The UFC flyweight division is in a very uncomfortable limbo; while excellent fighters such as John Moraga and Jarred Brooks have been released (as part of what was indicated as a flyweight liquidation), fights continue to be booked at the weight class in what seems to amount to a race to nowhere. Flyweight champion Henry Cejudo has indicated interest in moving up to bantamweight to become a double champion, so the consequences of Formiga vs. Figueiredo (and other bouts such as Reis vs. Pantoja at UFC 236) are unclear.
The (seemingly) impending death of flyweight is uniquely damaging to Jussier Formiga. Formiga had struggled to get to a position of clear top contendership for his entire tenure with the promotion; he finally managed it with his win over Sergio Pettis at UFC 229, only for the UFC to pull the rug out from underneath him. A win over a surging prospect would make Formiga as undeniable as any flyweight on the roster (even though that doesn’t say much).
Deiveson Figueiredo had made his hay at 125 for his UFC tenure, but being forced up to 135 is hardly a death knell for his career; a gigantic flyweight with the majority of his time ahead of him, he can afford a weight class shift. That said, if 125 survives for the foreseeable future, enough that a title defense for the champion Cejudo is possible, a win over Formiga would have “Deus da Guerra” first in line.
If flyweight closes, the tale of Jussier Formiga almost becomes absurdly comical; there are very few fighters as excellent as Formiga who haven’t gotten their due from the public, and a great deal of that can be attributed to the UFC passing him over at every turn (Formiga had a win over Wilson Reis not long before Reis got his title shot, and was a top contender when the UFC decided to pin the title shot to the winner of The Ultimate Fighter). Formiga is in a position where he might finally get some credit with a win, facing one of the scariest up-and-comers that flyweight has ever had, but it might just be useless if the division goes away.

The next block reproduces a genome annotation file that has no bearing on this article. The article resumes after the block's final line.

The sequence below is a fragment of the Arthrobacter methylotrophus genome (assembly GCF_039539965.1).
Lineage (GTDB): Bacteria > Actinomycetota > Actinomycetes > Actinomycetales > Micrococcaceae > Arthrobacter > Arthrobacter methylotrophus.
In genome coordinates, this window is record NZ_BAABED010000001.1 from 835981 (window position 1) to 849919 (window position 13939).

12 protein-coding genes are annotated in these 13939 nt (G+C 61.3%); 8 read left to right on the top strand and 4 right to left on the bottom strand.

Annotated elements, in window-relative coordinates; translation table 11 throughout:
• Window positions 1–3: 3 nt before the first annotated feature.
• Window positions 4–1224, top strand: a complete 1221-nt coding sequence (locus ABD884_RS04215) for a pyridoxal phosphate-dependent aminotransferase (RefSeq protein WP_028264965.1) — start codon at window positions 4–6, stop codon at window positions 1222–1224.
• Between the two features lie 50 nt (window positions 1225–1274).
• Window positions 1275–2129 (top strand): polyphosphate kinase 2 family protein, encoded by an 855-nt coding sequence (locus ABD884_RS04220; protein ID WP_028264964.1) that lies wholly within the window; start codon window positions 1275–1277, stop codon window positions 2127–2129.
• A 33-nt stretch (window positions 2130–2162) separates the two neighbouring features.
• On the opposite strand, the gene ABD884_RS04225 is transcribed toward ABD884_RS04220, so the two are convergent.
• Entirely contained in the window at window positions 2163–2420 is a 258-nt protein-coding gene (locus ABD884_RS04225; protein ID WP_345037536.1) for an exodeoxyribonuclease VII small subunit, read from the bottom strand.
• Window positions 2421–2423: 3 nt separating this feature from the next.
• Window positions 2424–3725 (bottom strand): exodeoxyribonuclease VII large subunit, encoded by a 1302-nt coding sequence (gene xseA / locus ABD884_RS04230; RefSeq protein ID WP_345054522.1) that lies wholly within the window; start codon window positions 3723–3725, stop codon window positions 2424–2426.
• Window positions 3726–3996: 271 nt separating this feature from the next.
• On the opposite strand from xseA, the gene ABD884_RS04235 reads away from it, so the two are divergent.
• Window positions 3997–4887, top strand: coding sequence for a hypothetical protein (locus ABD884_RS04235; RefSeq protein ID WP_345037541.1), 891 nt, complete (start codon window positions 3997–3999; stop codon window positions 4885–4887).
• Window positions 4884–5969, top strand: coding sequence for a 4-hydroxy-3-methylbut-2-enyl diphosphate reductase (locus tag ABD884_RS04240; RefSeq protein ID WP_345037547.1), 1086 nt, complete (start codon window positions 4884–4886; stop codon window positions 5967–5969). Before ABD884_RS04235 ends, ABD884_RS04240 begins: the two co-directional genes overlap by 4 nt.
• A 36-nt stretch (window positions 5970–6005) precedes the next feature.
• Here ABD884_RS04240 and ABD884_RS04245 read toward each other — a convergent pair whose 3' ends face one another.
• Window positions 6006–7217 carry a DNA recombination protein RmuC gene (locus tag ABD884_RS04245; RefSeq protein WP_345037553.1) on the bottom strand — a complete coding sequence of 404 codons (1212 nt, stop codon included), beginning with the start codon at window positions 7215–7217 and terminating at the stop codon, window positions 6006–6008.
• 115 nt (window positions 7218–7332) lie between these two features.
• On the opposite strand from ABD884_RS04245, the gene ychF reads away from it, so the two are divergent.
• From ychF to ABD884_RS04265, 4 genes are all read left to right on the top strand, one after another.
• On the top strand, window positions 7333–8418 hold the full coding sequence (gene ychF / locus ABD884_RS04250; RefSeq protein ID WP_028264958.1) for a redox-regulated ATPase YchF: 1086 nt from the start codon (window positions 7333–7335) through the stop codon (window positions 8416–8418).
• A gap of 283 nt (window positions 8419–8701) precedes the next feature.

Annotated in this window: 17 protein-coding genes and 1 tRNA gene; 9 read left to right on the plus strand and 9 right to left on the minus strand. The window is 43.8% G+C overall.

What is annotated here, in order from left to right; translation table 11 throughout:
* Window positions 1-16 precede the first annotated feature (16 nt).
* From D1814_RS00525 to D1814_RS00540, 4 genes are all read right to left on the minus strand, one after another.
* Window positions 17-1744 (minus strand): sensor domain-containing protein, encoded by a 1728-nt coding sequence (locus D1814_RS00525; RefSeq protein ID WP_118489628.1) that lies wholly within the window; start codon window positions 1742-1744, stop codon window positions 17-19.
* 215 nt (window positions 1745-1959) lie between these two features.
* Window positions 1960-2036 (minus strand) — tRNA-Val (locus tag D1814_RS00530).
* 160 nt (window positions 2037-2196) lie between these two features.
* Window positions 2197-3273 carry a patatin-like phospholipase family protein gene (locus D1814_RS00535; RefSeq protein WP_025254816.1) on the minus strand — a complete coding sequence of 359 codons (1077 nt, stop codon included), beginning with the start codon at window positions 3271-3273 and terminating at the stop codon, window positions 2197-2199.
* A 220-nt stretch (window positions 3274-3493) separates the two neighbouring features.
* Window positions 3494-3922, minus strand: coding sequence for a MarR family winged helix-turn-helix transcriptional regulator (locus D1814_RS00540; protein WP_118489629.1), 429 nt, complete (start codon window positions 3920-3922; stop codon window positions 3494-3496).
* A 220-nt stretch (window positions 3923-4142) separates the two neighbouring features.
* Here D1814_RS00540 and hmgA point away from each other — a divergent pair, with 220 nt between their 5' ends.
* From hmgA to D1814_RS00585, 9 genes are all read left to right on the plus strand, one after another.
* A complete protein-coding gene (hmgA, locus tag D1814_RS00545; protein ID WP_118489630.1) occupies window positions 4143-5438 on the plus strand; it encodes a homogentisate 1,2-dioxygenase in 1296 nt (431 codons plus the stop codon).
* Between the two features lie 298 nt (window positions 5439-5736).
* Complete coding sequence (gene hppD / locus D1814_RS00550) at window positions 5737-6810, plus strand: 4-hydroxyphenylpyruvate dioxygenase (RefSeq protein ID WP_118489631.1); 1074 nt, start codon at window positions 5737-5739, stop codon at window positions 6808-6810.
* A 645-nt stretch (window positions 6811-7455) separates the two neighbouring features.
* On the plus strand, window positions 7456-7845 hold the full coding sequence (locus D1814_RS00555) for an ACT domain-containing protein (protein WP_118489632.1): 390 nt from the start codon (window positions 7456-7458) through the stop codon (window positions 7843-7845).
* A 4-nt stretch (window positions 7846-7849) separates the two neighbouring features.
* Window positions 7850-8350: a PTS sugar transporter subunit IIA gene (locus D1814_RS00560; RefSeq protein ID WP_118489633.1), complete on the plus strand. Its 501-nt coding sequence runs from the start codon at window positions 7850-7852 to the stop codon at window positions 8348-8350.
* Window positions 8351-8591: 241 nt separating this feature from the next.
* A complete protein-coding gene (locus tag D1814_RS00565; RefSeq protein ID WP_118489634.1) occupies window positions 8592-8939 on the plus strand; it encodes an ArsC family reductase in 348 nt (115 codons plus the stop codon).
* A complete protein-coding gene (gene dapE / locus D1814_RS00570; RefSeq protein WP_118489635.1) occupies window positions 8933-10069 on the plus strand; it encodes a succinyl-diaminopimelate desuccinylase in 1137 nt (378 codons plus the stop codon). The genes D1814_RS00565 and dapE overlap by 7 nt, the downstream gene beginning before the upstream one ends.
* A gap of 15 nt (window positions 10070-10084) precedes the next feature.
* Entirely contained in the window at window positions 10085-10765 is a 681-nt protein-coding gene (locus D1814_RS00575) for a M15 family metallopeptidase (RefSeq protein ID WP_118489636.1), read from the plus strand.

Formiga’s generally been known as a grappler, and that’s a fair opinion to have of him; on top, Formiga is one of the most dangerous fighters in the division, and the submission tends to be Formiga’s endgame (to a point that he RNC-d Ben Nguyen as Nguyen was basically already unconscious). Formiga’s specialty tends to be on the back, as all of his UFC finishes are by rear naked choke and he does some crafty things to consolidate control (to get his takedowns against Pettis, Formiga would enter on a single before coming up on the bodylock for the finish; in the third round, Pettis turned away to limp-leg out of the single, Formiga caught the waistlock the same way, and climbed on Pettis’s back with frightening ease).
Just as interesting but more overlooked (among Formiga’s grappling expertise) is his striking; even past the backfist that finished Ben Nguyen, Formiga is one of the fundamentally sounder and craftier boxers at 125 pounds. The fight against Pettis was a good example; against Pettis’s attempts to keep a longer range, Formiga feinted entries constantly, which served to cover Formiga’s real pocket flurries and to draw out Pettis’s strikes so that Formiga could counter (one exchange in the second round saw Pettis bite on a number of feints from Formiga, throw out a counter jab, and immediately get smacked with a left hook). Also of note is Formiga’s ability to mix his striking and his grappling; against Cejudo, it was striking on clinch breaks, and against Pettis, it was his defensive head movement setting up the reactive shot. Formiga is a fundamentally well-constructed fighter; he isn’t particularly flashy and plays a relatively conservative game, but he does smart things fairly regularly.